24. Specific air pollutants & associated health effects CO - reduction in ability of blood to transport oxygen - impairment of performance on tasks requiring vigilance - aggravation of cardiovascular disease NO2- increased susceptibility to respiratory pathogens O3- decrease in pulmonary function - coughing, chest discomfort - increased asthma attacks PAN (peroxyacetyl nitrate) - eye irritation Aldehydes- eye irritation

  25. Specific air pollutants & associated health effects SO2& - increased prevalence of chronic respiratory disease Particulates - increased risk of acute respiratory disease VOCs - toxic, carcinogenic, mutagenic Benzene - carcinogenic (leukaemia) 1,3 Butadiene - carcinogen (leukaemia,lymphomas, and cancers of the bone marrow) Particulate matter (Pm10) - lung disease

  26. Response to air pollution by flora Examples Chlorosis, flecking, reduced crop yield Altered photosynthesis, suppression of transpiration Reduced enzyme level SO2 serves as a source of S for plant DEATH visible symptoms Degree of injury physiological response biochemical alterations possible nutritional value no significant effect (Concentration) x (Time)

  27. Examples of injury to flora by air pollutants n.b. these concentrations are very much above ambient)

  28. Major pollutants affecting the built environment • Sulphur dioxide • Sulphates • Nitrogen oxides • Nitrates • Chlorides • Carbon dioxide • Ozone

  29. Indoor air pollutants • Common pollutants • Carbon monoxide, nitric oxide, sulphur dioxide, ozone, formaldehyde, organic vapours • Sources • Faulty domestic heating/cooking appliances, granite, building materials, cavity foam insulation, certain textiles, paints, plywood, cigarette smoke, synthetic materials, household chemicals

  30. Greenhouse gases • Carbon dioxide (atmospheric levels predicted to rise at 0.4% per annum) • Methane • CFCs • Nitrous oxide - global warming (increase between 1.5 and 4.5C) - rise in sea-level (30-60 cm by 2050)

  31. Greenhouse gases • Human activities such as the burning of fossil fuels (coal, peat and oil) release carbon dioxide (CO2), the main greenhouse gas. • The major source in Ireland of the greenhouse gases methane (CH4) and nitrous oxide (N2O) is agriculture.

  32. Greenhouse gases • A significant contributor to national emissions of greenhouse gases is the production of cement which is a growing industry in Ireland. • The impacts of enhanced greenhouse effect in Ireland are expected to include: • enhanced agricultural production • drying out of peatlands • serious winter storms and flooding • lower summer flows in rivers and a rise in sea levels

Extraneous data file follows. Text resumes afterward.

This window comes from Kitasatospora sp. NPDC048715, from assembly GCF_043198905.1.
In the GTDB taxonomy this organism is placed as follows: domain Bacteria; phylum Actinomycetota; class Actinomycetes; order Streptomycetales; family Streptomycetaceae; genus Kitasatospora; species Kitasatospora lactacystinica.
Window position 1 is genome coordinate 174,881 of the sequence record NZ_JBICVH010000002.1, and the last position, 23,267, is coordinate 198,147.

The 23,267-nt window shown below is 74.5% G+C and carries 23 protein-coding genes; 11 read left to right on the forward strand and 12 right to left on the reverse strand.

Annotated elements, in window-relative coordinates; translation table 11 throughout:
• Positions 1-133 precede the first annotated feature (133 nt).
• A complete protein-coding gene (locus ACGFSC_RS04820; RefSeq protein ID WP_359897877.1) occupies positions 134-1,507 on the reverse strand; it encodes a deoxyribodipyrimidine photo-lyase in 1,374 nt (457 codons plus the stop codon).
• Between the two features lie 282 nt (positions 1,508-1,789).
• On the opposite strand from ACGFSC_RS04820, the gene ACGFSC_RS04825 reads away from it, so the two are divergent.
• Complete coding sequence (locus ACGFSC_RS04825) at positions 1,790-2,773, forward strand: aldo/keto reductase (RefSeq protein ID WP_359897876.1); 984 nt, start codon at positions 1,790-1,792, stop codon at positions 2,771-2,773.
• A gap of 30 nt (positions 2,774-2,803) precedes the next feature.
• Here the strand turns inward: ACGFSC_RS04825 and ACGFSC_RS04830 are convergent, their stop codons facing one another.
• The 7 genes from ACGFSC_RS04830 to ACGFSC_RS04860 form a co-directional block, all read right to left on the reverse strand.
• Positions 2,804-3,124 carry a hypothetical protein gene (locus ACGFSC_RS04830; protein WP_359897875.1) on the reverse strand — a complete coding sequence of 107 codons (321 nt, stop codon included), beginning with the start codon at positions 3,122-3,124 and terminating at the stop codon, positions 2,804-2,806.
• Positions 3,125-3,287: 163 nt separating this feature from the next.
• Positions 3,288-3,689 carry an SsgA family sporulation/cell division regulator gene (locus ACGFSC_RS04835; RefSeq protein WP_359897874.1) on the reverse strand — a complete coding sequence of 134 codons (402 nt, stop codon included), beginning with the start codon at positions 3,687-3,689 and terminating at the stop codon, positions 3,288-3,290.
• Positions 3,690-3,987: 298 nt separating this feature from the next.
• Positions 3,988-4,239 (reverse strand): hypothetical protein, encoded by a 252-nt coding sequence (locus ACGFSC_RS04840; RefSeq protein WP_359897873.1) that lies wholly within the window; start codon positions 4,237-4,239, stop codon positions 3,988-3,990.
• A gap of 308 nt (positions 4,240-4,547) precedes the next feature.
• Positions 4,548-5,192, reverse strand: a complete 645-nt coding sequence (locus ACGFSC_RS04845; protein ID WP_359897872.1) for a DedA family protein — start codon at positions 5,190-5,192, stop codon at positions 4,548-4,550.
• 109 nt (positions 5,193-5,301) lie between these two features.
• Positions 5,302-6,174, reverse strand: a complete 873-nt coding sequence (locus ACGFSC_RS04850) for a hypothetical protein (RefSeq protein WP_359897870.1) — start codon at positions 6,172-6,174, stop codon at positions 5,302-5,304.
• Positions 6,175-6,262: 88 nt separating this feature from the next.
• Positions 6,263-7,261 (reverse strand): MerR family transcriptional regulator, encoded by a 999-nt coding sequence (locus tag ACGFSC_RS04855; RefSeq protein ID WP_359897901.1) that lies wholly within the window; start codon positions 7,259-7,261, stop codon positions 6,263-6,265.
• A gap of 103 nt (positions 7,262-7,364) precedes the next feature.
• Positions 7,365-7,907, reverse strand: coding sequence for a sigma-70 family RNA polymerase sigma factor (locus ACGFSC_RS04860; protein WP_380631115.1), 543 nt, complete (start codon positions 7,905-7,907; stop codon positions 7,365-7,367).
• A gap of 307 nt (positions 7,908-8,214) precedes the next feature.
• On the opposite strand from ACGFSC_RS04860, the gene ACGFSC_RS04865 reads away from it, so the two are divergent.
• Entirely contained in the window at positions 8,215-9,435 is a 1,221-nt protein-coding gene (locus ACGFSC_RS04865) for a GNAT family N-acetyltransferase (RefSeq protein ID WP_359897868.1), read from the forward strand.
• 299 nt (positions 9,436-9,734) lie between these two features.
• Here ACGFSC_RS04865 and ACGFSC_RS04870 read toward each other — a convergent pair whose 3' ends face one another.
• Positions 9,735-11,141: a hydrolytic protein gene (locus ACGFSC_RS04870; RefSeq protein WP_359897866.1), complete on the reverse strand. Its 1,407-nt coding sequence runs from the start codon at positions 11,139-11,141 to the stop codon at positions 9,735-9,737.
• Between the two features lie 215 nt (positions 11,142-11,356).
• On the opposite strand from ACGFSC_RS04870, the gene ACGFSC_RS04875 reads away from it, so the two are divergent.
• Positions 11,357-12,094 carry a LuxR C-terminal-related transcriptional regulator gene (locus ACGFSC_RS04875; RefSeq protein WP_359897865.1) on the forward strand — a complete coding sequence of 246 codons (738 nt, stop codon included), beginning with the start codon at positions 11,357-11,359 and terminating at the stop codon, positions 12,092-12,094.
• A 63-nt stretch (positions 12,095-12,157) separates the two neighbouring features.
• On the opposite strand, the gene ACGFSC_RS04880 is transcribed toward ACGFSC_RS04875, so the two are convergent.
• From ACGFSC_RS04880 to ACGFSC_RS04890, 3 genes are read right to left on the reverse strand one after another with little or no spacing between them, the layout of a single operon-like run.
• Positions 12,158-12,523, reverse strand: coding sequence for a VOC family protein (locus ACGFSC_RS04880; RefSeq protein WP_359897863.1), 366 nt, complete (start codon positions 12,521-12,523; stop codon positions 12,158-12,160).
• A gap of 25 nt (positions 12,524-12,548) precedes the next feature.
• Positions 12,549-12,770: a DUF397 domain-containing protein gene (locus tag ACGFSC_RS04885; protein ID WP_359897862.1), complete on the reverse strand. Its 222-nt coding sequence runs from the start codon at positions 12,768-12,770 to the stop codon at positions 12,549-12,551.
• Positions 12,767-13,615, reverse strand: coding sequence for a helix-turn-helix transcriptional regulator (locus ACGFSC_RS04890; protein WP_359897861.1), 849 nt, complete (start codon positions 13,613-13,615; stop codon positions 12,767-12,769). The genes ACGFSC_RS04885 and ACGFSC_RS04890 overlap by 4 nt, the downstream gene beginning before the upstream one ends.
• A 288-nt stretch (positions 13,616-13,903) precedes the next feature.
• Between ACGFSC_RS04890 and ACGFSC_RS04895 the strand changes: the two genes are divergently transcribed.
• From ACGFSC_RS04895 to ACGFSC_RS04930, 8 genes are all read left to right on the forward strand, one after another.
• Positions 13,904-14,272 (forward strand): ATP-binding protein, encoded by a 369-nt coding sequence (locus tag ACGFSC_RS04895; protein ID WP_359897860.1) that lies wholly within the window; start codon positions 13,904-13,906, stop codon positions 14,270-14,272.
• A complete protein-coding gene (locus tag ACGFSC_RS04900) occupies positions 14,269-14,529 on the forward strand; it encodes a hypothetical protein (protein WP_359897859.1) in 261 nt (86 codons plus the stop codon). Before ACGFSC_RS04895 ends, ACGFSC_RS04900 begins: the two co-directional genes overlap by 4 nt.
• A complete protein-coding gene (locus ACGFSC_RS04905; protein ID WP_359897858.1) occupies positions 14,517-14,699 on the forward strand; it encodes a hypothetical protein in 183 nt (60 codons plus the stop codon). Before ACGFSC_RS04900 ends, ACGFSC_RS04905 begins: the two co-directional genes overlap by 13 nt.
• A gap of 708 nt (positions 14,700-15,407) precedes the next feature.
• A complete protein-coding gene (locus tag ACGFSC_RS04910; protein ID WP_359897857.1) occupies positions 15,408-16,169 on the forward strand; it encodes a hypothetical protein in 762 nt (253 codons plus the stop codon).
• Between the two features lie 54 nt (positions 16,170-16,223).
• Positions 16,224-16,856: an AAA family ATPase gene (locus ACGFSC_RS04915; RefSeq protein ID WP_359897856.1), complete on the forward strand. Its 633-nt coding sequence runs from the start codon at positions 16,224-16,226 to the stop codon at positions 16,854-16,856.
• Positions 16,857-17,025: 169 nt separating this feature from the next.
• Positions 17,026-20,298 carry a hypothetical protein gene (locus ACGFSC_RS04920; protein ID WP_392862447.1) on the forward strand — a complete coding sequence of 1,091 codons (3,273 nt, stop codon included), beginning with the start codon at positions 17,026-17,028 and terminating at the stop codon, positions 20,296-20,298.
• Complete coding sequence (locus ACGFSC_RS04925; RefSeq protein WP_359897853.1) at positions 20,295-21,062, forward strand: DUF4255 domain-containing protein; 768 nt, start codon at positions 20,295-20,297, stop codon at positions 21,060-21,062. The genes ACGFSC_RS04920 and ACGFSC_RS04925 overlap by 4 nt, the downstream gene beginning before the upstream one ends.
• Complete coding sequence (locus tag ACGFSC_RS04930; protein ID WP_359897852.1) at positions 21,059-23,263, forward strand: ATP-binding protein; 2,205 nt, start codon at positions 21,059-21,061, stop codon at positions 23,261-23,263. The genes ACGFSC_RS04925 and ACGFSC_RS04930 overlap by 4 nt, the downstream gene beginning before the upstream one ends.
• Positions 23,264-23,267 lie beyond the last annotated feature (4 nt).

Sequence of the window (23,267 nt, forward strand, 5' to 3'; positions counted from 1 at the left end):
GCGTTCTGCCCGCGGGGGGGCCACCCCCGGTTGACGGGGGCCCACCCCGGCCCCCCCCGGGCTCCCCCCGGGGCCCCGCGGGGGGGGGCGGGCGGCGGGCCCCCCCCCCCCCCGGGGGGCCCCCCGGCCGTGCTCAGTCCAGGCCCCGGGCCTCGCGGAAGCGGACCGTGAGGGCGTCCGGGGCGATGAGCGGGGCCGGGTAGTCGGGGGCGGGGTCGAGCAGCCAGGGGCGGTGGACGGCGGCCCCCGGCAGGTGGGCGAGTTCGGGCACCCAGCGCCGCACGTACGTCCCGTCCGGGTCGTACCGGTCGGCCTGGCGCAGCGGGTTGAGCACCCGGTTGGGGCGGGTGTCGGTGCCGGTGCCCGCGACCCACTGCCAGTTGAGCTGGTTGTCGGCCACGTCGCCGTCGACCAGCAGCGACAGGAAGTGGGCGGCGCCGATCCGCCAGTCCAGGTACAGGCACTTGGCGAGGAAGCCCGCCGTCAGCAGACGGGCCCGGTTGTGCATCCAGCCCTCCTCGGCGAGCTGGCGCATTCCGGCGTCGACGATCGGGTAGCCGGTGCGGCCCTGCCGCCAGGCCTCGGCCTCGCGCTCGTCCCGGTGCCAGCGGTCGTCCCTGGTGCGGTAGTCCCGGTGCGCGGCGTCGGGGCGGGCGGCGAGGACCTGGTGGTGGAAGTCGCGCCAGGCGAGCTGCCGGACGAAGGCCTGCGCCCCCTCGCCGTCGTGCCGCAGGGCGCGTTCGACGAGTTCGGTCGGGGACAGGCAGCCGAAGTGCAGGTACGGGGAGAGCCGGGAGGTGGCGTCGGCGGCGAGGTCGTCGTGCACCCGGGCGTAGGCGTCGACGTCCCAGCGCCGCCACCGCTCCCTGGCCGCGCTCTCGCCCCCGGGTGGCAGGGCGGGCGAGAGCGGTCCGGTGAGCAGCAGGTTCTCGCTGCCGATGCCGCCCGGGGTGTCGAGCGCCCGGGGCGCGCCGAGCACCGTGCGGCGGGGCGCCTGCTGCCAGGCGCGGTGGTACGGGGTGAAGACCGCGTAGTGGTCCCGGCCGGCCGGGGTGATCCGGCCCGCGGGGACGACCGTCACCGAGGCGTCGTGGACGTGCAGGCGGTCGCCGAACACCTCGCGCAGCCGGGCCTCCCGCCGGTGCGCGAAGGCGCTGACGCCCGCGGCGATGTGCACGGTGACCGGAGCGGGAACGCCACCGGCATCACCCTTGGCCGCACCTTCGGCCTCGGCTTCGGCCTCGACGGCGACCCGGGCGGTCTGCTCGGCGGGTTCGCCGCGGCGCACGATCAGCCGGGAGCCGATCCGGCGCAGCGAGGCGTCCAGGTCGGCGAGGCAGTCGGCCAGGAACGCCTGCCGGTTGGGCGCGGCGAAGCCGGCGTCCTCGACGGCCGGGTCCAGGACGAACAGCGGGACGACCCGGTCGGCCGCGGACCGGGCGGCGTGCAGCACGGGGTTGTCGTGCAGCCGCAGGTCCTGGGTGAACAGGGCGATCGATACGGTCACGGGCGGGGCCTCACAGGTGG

33. Effect of sea-level change • Erosion of beaches and coastal margins • Land use changes • Wetland loss • Increased frequency and severity of flooding • Loss of water resources • Damage to ports, coastal defences, water management systems

  34. Ozone depletion • Chlorine-based chemicals (such as CFCs) largely to blame for ozone depletion • The ozone layer (15-20 km above the earth’s surface) acts as a protective filter from the sun’s ultraviolet radiation • Increased ultraviolet light on earth can: • increase the risk of skin cancer/eye cataracts • depress the human immune system • harm aquatic systems and crops

  35. Summary - Major impacts of air pollution on the environment • Adverse effects on: • humans • fauna • flora • built environment • Global warming • Ozone depletion

  36. Specific air pollutants & associated environmental effects • SO2 Acid rain • CO2, NOX, CFCs Greenhouse gas • VOCs Greenhouse gas, formation of tropospheric ozone, stratospheric ozone depletion

  37. Sulphur Dioxide (SO2) • Produced by fossil fuels • Electricity generation is the principle source • Has adverse effects on human health • Causes acid rain

  38. Sources of Nitrogen Oxides in Ireland (1990) Other non transport Motor Spirit Civil aircraft Railways Power Derv Industry Shipping

  39. Sources of Carbon Monoxide in Ireland (1990) Other industries Power stations Domestic Motor spirit Derv

  40. Sources of VOCs in Ireland (1990) Other non-transport Processes and solvents Road transport Other transport Civil aircraft

  41. Sources of particulates in Ireland (1990) Other Industries Motor Spirit Power Stations Derv Domestic Other transport

  42. Sources of CO2 in Ireland (1990)

  43. The Hydrosphere The hydrosphere comprises all the saltwater and freshwater resources of the Earth. Of the total volume of water on the Earth: 94% is saltwater 6% is freshwater and of this 27% is glacial 72% is groundwater 1% is usable surface water

  44. Freshwater resources • Surface waters • Ground waters

  45. Main pressures Our freshwater resource is under threat from two main pressures: • The rate of water abstraction is often higher than the rate of addition, resulting in a gradual decline in total reserves. • Freshwater pollution is creating a water quality problem that is requiring a large and growing financial investment to resolve.

  46. Global water use (1360km3 in 1990) Industry Domestic Appliances Industry Agriculture

  47. Total Waste Load Discharged to Receiving Waters and Land from Point Sources in Ireland Lakes 1% Rivers 20% Land 1% Estuaries/Coastal 78%

  48. River Water Quality

  49. Major Categories of Water Pollutants

  50. The biosphere “The biosphere comprises all living organisms on the earth including plants, animals and micro-organisms.”